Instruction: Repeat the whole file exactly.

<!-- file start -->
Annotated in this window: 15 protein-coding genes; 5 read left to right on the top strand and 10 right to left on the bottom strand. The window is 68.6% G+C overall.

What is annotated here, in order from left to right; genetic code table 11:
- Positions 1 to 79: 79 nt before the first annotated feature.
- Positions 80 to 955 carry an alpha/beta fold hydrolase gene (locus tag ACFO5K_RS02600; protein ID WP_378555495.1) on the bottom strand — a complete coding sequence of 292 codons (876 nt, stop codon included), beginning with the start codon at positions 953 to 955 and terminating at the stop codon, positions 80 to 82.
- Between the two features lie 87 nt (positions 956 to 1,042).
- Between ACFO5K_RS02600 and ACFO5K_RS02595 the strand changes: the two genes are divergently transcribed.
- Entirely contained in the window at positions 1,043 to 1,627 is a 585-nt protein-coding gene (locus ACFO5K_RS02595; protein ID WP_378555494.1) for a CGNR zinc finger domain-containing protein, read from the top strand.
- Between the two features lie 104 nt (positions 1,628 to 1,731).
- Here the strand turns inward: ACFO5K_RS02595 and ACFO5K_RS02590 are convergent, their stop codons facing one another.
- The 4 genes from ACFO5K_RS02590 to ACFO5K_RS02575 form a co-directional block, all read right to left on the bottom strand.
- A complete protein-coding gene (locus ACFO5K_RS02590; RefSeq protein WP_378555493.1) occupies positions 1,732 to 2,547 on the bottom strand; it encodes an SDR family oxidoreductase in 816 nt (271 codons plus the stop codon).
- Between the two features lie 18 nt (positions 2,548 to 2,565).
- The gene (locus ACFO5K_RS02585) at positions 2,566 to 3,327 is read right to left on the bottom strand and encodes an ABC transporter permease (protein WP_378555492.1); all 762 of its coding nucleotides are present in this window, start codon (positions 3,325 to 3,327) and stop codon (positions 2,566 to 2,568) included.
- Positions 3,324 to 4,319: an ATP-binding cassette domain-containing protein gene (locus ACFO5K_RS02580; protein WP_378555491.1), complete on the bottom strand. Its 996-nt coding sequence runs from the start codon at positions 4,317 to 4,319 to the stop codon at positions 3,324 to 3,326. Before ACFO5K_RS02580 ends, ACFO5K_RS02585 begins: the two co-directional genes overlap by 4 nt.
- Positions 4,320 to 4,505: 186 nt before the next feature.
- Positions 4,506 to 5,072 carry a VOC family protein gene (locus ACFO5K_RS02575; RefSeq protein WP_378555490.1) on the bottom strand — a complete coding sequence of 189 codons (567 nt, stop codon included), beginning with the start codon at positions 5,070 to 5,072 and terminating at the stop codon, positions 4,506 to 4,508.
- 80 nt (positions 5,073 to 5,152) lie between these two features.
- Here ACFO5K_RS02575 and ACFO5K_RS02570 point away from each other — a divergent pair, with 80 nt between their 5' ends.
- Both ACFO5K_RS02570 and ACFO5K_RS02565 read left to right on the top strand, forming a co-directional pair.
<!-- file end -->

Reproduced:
Annotated in this window: 15 protein-coding genes; 5 read left to right on the top strand and 10 right to left on the bottom strand. The window is 68.6% G+C overall.

What is annotated here, in order from left to right; genetic code table 11:
- Positions 1 to 79: 79 nt before the first annotated feature.
- Positions 80 to 955 carry an alpha/beta fold hydrolase gene (locus tag ACFO5K_RS02600; protein ID WP_378555495.1) on the bottom strand — a complete coding sequence of 292 codons (876 nt, stop codon included), beginning with the start codon at positions 953 to 955 and terminating at the stop codon, positions 80 to 82.
- Between the two features lie 87 nt (positions 956 to 1,042).
- Between ACFO5K_RS02600 and ACFO5K_RS02595 the strand changes: the two genes are divergently transcribed.
- Entirely contained in the window at positions 1,043 to 1,627 is a 585-nt protein-coding gene (locus ACFO5K_RS02595; protein ID WP_378555494.1) for a CGNR zinc finger domain-containing protein, read from the top strand.
- Between the two features lie 104 nt (positions 1,628 to 1,731).
- Here the strand turns inward: ACFO5K_RS02595 and ACFO5K_RS02590 are convergent, their stop codons facing one another.
- The 4 genes from ACFO5K_RS02590 to ACFO5K_RS02575 form a co-directional block, all read right to left on the bottom strand.
- A complete protein-coding gene (locus ACFO5K_RS02590; RefSeq protein WP_378555493.1) occupies positions 1,732 to 2,547 on the bottom strand; it encodes an SDR family oxidoreductase in 816 nt (271 codons plus the stop codon).
- Between the two features lie 18 nt (positions 2,548 to 2,565).
- The gene (locus ACFO5K_RS02585) at positions 2,566 to 3,327 is read right to left on the bottom strand and encodes an ABC transporter permease (protein WP_378555492.1); all 762 of its coding nucleotides are present in this window, start codon (positions 3,325 to 3,327) and stop codon (positions 2,566 to 2,568) included.
- Positions 3,324 to 4,319: an ATP-binding cassette domain-containing protein gene (locus ACFO5K_RS02580; protein WP_378555491.1), complete on the bottom strand. Its 996-nt coding sequence runs from the start codon at positions 4,317 to 4,319 to the stop codon at positions 3,324 to 3,326. Before ACFO5K_RS02580 ends, ACFO5K_RS02585 begins: the two co-directional genes overlap by 4 nt.
- Positions 4,320 to 4,505: 186 nt before the next feature.
- Positions 4,506 to 5,072 carry a VOC family protein gene (locus ACFO5K_RS02575; RefSeq protein WP_378555490.1) on the bottom strand — a complete coding sequence of 189 codons (567 nt, stop codon included), beginning with the start codon at positions 5,070 to 5,072 and terminating at the stop codon, positions 4,506 to 4,508.
- 80 nt (positions 5,073 to 5,152) lie between these two features.
- Here ACFO5K_RS02575 and ACFO5K_RS02570 point away from each other — a divergent pair, with 80 nt between their 5' ends.
- Both ACFO5K_RS02570 and ACFO5K_RS02565 read left to right on the top strand, forming a co-directional pair.